The man shifted his gaze from the thin band of blue sky up ahead to the rearview mirror, where he saw nothing but angry clouds and darkened countryside. Seemingly following him on the same northwesterly tack, the pewter smudge was depositing big heavy flakes on the rolling hills and abandoned farmhouses and rust-streaked silos whipping by on both sides of the winding State Route.
Thinking ahead, just after traces of the first snowfall of the season began to stick, the driver had stopped on a zombie-free stretch of road a few miles back and engaged the four-wheel-drive. Now, negotiating the snow-dusted rollercoaster-like two-lane cutting between Wyoming to the east and Utah to the west, all the driver had to concentrate on as he approached his destination were the clusters of walking dead making yet another slow motion sojourn north. As he halved his speed and zippered between the staggering human husks, he noticed that their movements seemed sluggish—more so than usual—their already diminished motor skills seeming to degrade before his eyes in pace with the rapidly dropping mercury.
As the rig passed within arm’s reach of another slow-moving group—where normally the younger and more agile specimens would at least crane and get an eye lock on him or, if the conditions were right, manage a clumsy swipe at the vehicle—there was a delayed response, their maws opening and arms extending only after the SUV was well past them.
“Well, well,” said the man, flicking his eyes to the rearview. “That is what I was hoping would happen. Levels the playing field, a little.” Despite the task at hand, a grin spread across his face and he rapped a ditty on the steering wheel. “Bite me biters … aren’t such the bad asses now are we?” Though he wanted to stop and take out thirty or forty of the things in one fell swoop, he didn’t want to expend the energy clearing their carcasses from the road would require. As he swept his gaze forward, he saw off in the distance the north-moving herd he’d first seen two hours prior and a number of miles south.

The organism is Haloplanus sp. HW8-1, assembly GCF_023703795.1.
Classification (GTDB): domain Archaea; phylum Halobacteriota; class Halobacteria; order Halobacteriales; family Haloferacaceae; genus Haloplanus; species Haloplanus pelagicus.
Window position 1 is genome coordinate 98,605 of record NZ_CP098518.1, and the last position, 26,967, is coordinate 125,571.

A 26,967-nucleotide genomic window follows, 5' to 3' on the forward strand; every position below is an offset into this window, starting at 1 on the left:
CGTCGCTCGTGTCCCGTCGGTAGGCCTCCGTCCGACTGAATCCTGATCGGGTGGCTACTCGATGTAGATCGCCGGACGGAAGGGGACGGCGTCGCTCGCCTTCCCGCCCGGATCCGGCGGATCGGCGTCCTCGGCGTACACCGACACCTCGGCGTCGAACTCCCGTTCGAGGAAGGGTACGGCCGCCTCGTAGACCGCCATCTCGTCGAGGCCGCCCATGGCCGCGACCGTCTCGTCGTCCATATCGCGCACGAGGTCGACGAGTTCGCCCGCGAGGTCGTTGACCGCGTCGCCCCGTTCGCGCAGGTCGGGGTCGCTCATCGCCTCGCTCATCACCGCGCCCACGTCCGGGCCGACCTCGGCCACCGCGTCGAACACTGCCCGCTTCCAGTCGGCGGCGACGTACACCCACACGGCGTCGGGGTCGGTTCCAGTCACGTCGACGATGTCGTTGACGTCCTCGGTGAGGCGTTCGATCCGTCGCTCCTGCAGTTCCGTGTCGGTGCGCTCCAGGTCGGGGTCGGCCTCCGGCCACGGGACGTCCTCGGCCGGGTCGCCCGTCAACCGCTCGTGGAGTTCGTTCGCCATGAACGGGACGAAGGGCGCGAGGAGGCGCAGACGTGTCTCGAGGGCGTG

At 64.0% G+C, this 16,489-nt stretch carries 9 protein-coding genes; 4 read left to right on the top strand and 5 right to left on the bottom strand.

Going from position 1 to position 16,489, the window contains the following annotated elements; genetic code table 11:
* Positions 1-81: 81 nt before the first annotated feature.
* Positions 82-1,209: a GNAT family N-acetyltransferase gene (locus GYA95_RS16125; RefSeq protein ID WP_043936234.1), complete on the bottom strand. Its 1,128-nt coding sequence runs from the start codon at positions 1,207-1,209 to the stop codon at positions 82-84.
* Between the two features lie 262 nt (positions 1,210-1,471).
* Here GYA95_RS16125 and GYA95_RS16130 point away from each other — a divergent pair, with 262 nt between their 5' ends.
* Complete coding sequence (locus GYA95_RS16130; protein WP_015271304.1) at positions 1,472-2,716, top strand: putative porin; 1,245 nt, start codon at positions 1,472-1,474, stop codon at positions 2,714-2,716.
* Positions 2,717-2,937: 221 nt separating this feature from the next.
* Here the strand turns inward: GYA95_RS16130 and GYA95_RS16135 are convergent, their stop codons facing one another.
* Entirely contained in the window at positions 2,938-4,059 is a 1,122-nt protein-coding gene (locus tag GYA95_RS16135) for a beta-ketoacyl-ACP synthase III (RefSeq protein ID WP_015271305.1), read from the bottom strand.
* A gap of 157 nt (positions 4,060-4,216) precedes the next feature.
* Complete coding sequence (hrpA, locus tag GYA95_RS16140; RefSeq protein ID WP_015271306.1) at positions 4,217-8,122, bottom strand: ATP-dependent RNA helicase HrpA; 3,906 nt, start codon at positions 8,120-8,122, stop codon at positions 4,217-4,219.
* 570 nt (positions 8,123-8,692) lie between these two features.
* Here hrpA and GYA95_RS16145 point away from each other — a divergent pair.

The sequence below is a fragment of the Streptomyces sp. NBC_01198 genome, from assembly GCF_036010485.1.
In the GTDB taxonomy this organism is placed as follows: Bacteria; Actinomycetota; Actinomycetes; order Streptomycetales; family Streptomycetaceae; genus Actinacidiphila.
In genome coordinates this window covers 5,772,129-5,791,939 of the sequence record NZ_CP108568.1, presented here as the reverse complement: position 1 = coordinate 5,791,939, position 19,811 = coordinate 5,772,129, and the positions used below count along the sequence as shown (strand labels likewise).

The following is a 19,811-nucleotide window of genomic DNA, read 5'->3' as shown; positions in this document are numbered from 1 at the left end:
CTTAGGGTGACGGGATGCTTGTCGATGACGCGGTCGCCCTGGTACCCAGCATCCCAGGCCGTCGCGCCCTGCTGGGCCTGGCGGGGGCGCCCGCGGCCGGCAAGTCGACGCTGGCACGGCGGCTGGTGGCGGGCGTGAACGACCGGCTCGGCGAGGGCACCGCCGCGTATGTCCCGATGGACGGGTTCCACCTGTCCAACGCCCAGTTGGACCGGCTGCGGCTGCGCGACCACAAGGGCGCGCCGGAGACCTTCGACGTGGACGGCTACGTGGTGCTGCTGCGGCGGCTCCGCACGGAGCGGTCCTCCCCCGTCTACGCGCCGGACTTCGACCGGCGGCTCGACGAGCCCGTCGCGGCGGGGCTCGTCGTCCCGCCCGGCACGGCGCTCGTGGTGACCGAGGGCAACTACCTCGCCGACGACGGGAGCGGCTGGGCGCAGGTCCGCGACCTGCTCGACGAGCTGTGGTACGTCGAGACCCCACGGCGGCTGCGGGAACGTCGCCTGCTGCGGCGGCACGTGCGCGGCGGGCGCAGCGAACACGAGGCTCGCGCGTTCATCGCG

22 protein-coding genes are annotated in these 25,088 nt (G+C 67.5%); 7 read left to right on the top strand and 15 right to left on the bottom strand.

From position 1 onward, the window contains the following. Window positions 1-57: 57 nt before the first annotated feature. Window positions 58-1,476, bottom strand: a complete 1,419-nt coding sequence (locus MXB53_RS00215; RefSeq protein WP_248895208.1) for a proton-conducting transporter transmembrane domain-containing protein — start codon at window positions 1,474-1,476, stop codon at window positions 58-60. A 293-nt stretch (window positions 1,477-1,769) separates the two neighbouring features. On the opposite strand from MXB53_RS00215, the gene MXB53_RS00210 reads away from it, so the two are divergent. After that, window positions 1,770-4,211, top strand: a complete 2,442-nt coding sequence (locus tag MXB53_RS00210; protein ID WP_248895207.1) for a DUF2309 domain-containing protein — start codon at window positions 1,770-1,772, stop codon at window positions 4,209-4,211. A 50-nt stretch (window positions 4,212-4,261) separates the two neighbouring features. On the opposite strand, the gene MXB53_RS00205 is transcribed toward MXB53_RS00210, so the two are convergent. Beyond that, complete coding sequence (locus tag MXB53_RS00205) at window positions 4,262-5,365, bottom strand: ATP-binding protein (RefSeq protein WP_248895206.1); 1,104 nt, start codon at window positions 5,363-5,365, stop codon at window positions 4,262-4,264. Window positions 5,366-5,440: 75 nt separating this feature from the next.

Spitting a string of expletives, the man slowed the vehicle and grabbed his binoculars from the seat next to him. Then, knee-steering, he risked a couple of glances at the shambling mass, only pressing the field glasses to his eyes for a couple of seconds at a time, which was all he needed to learn that the main body had just passed his turnoff, leaving only a loose knot of walking corpses and the few lone stragglers bringing up the rear for him to worry about.
Knowing the distant herd would soon crest the small hill and then be on the downslope and out of sight, he slowed his ride to a crawl, swung wide right, and hauled the wheel hand-over-hand. The sun-dappled horizon swung a one-eighty across the windshield’s wide curvature and the tires squelched on the far shoulder as he straightened the wheel and looped around the listless pack of dead he’d just bypassed. A hundred yards south around a bend in the road where he figured the vehicle’s silhouette would be masked from the dead, he eased off the gas and let the rig coast until its forward momentum bled off. Now, with two hundred yards or so and a grass-covered hillock between him and the biters, he jammed the SUV to a stop on the solid yellow centerline and put the automatic transmission in Park. For the sake of comfort, he took his boxy semi-auto pistol from its holster on his hip and placed it on top of the dusty dash within easy reach. Eyes threatening to close on him, he kicked his seat back, elbowed the door lock down, and flicked on the stereo to start the soothing sounds of Johann Sebastian Bach flowing from the speakers.